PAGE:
Several hundred folks watched me give a presentation this week in Las Vegas...
I opened up my "Think Skeptically" speech with a magic trick (that fooled no one)... And I told the audience that I hoped they would be skeptical of me as well.
That's the same I want for you... my Retirement Millionaire Daily readers.
My team and I spend every day researching the topics we write about. I have researchers with financial expertise and researchers with medical expertise. I'm constantly traveling the globe in search of new information and experts in various fields.
But you should always be skeptical. Even if someone is an "expert" on a topic, don't be afraid to question him.
Any time you read something here that you don't understand or you don't think is true, tell us about it.
If it's a mistake, we'll fix it. If we need to explain something further, we will. And so we're doing a bit of that in today's Q&A...
Q: Since when did 'vega' become a Greek letter? It's a grape variety, and a fairly bright star, and several other things... but a Greek letter?
It's all Greek to me, perhaps? No wonder financial stuff is confusing! – B.H.
A: You make an excellent point... Vega isn't a Greek letter. But the symbol used to represent it is the Greek letter "nu," or "v." We assume someone along the line got confused.
Nonetheless, it is one of the primary "option Greeks."
Vega is delta for volatility.
When a stock price changes, we can use delta to help figure out how the option will move...
When the volatility changes, we use vega to figure out how the option will move.
Q: Appreciated your article on hospitals. Remember that under Obamacare, our choice of hospitals is many times limited. Also, "Center of Excellence" like Mayo, Cleveland Clinic, M.D. Anderson & others are many times totally out of network. Meaning 100% pay by the patient. – G.M.
A: You're right, we can't always choose whatever hospital we want... especially if we're hoping insurance will pay for it. (This is especially true in emergency situations. First responders often have protocols that limit your ability to choose a hospital.)
But you bring up another point... Your health insurance may not cover the hospital that's best for your care. So, can you put a price on your health?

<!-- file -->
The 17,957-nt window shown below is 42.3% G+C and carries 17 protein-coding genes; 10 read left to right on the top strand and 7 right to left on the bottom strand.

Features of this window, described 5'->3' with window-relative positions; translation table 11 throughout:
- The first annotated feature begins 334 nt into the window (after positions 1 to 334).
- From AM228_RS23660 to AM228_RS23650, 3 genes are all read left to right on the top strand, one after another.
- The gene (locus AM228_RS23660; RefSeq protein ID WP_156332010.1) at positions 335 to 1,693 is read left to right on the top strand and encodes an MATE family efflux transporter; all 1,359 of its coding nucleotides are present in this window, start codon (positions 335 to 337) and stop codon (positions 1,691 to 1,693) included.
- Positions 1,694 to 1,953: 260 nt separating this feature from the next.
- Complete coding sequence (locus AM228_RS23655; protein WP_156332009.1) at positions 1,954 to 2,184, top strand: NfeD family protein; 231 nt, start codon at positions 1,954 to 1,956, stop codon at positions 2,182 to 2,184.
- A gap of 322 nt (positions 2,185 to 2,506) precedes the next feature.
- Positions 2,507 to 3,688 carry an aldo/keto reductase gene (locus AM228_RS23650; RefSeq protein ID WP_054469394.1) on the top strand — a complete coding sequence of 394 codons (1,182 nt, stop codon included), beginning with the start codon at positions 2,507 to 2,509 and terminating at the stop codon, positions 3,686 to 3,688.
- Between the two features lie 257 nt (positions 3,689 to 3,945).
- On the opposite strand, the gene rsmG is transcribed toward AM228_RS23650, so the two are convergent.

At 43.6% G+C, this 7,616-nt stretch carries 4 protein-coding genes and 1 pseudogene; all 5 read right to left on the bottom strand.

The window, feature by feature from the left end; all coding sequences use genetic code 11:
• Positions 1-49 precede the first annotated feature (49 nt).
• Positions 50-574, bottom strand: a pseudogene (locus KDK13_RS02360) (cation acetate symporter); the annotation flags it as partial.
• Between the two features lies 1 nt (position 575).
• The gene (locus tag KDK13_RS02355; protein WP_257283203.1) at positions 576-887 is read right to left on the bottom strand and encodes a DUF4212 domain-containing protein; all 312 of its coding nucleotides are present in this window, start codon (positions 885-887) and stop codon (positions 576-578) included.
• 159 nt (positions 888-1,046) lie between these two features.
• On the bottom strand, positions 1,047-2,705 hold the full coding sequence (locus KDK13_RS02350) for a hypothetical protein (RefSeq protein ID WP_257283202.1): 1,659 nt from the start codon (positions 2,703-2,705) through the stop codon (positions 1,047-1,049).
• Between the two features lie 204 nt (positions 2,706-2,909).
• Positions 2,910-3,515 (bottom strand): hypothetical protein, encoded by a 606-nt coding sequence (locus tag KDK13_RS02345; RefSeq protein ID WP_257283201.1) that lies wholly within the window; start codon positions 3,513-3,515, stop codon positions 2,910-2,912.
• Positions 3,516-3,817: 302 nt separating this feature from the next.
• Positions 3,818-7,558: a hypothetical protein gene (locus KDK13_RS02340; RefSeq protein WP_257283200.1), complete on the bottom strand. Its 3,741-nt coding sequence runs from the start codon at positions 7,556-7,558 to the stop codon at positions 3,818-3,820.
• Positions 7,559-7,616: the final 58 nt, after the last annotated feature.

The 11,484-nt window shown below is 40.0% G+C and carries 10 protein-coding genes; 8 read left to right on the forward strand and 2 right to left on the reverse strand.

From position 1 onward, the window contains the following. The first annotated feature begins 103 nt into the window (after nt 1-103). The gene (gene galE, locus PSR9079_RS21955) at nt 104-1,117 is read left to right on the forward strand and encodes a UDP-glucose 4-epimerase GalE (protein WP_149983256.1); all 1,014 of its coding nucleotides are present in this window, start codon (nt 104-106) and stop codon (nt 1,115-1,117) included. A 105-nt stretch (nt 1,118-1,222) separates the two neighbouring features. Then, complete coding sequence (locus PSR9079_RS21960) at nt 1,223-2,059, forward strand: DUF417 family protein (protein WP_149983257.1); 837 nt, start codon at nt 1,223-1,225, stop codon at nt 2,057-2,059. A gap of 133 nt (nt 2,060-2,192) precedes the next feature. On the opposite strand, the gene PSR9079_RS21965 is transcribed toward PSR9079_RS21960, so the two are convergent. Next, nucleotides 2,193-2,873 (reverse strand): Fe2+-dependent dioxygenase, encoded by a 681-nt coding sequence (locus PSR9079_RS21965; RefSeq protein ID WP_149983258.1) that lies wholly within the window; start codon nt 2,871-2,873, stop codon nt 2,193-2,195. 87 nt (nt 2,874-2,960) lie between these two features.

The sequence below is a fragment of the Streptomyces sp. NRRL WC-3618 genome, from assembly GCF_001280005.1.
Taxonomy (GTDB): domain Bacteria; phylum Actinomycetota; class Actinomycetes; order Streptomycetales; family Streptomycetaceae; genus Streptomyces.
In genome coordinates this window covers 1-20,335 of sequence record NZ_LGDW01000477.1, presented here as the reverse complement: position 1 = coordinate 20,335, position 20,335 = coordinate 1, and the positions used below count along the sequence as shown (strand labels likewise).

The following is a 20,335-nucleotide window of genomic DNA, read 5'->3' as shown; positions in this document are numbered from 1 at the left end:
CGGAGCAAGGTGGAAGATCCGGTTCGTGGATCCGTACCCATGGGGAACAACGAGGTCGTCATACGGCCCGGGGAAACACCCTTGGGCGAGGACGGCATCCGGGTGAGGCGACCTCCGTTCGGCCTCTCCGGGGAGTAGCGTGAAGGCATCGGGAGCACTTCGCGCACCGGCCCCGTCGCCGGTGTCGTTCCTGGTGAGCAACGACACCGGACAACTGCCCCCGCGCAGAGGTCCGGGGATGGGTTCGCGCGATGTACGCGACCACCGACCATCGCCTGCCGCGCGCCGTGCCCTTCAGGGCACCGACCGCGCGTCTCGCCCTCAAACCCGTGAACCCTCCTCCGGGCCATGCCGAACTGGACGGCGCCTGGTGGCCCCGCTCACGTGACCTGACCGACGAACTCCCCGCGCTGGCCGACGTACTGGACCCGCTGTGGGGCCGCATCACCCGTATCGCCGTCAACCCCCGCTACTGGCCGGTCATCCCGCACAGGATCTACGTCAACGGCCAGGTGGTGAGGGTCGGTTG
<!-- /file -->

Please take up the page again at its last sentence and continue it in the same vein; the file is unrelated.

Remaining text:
That's not a question we can answer. What we can do is provide you with the resources and information you need to make these kinds of decisions.
Q: Doc, I'm selling cash covered puts in my retirement accounts. I read your stop-loss breakdown for selling calls, but I wondered, does it work any differently when you don't own the underlying, as with covered puts? – J.M.
A: Calculating stop losses for puts is a bit different.
Let's look at the put side of last week's example...
Say you sell December $25 puts on stock XYZ and you collect a premium of $1. Selling a put option for $1 with a $25 strike means your capital at risk is $2,400 (recall each option contract represents 100 shares). Capital at risk is the amount of money we'd owe if we had to buy shares of XYZ.
Here's where things change from covered calls... Let's say we use a 25% stop loss. This time, we want to look at the maximum we'd be willing to lose per option. In this case, that would be $6 ($2,400 x 25% divided by 100).
But remember, when you first sold the put, you received $1 per option. That's your money to keep, and it raises your stop to $7.
To ensure you incur a net loss of no more than $6 per option, you would buy back the puts if the option price increases to $7.
What health or wealth nonsense have you read lately? Tell us about it by writing us at [email protected].
What We're Reading...
- How to find grades and reviews for doctors and hospitals near you.
- Something different: What's causing this mysterious space blob?
Here's to our health, wealth, and a great retirement,
Dr. David Eifrig and the Retirement Millionaire Daily Research Team
September 23, 2016